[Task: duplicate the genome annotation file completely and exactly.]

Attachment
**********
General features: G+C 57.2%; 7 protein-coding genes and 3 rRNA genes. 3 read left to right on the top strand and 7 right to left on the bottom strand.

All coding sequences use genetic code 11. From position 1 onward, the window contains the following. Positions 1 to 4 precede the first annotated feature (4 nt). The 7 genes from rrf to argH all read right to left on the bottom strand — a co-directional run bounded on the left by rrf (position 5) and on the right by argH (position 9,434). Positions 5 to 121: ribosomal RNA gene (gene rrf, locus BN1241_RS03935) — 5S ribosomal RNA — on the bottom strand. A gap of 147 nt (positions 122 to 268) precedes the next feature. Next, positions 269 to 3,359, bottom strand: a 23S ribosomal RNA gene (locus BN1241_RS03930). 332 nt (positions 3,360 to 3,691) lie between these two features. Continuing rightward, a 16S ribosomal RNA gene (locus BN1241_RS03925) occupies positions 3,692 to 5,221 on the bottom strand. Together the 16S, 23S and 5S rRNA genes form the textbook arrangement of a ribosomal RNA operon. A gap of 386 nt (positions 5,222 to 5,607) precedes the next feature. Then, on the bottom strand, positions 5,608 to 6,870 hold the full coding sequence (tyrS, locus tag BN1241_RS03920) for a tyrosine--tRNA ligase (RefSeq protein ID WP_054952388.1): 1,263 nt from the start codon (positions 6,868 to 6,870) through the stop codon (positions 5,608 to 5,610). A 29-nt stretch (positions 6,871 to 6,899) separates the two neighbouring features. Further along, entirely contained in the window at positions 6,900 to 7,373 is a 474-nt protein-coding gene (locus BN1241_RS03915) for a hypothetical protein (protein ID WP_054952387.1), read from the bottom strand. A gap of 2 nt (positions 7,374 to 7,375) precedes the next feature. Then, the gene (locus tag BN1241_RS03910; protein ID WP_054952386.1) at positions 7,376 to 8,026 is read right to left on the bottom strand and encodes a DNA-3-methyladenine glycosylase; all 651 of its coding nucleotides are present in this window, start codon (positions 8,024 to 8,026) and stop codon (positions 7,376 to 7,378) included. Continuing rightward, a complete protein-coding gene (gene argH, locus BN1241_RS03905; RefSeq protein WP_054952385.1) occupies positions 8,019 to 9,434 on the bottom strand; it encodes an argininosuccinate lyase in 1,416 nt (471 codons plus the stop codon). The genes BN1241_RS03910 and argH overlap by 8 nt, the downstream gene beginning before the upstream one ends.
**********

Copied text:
General features: G+C 57.2%; 7 protein-coding genes and 3 rRNA genes. 3 read left to right on the top strand and 7 right to left on the bottom strand.

All coding sequences use genetic code 11. From position 1 onward, the window contains the following. Positions 1 to 4 precede the first annotated feature (4 nt). The 7 genes from rrf to argH all read right to left on the bottom strand — a co-directional run bounded on the left by rrf (position 5) and on the right by argH (position 9,434). Positions 5 to 121: ribosomal RNA gene (gene rrf, locus BN1241_RS03935) — 5S ribosomal RNA — on the bottom strand. A gap of 147 nt (positions 122 to 268) precedes the next feature. Next, positions 269 to 3,359, bottom strand: a 23S ribosomal RNA gene (locus BN1241_RS03930). 332 nt (positions 3,360 to 3,691) lie between these two features. Continuing rightward, a 16S ribosomal RNA gene (locus BN1241_RS03925) occupies positions 3,692 to 5,221 on the bottom strand. Together the 16S, 23S and 5S rRNA genes form the textbook arrangement of a ribosomal RNA operon. A gap of 386 nt (positions 5,222 to 5,607) precedes the next feature. Then, on the bottom strand, positions 5,608 to 6,870 hold the full coding sequence (tyrS, locus tag BN1241_RS03920) for a tyrosine--tRNA ligase (RefSeq protein ID WP_054952388.1): 1,263 nt from the start codon (positions 6,868 to 6,870) through the stop codon (positions 5,608 to 5,610). A 29-nt stretch (positions 6,871 to 6,899) separates the two neighbouring features. Further along, entirely contained in the window at positions 6,900 to 7,373 is a 474-nt protein-coding gene (locus BN1241_RS03915) for a hypothetical protein (protein ID WP_054952387.1), read from the bottom strand. A gap of 2 nt (positions 7,374 to 7,375) precedes the next feature. Then, the gene (locus tag BN1241_RS03910; protein ID WP_054952386.1) at positions 7,376 to 8,026 is read right to left on the bottom strand and encodes a DNA-3-methyladenine glycosylase; all 651 of its coding nucleotides are present in this window, start codon (positions 8,024 to 8,026) and stop codon (positions 7,376 to 7,378) included. Continuing rightward, a complete protein-coding gene (gene argH, locus BN1241_RS03905; RefSeq protein WP_054952385.1) occupies positions 8,019 to 9,434 on the bottom strand; it encodes an argininosuccinate lyase in 1,416 nt (471 codons plus the stop codon). The genes BN1241_RS03910 and argH overlap by 8 nt, the downstream gene beginning before the upstream one ends.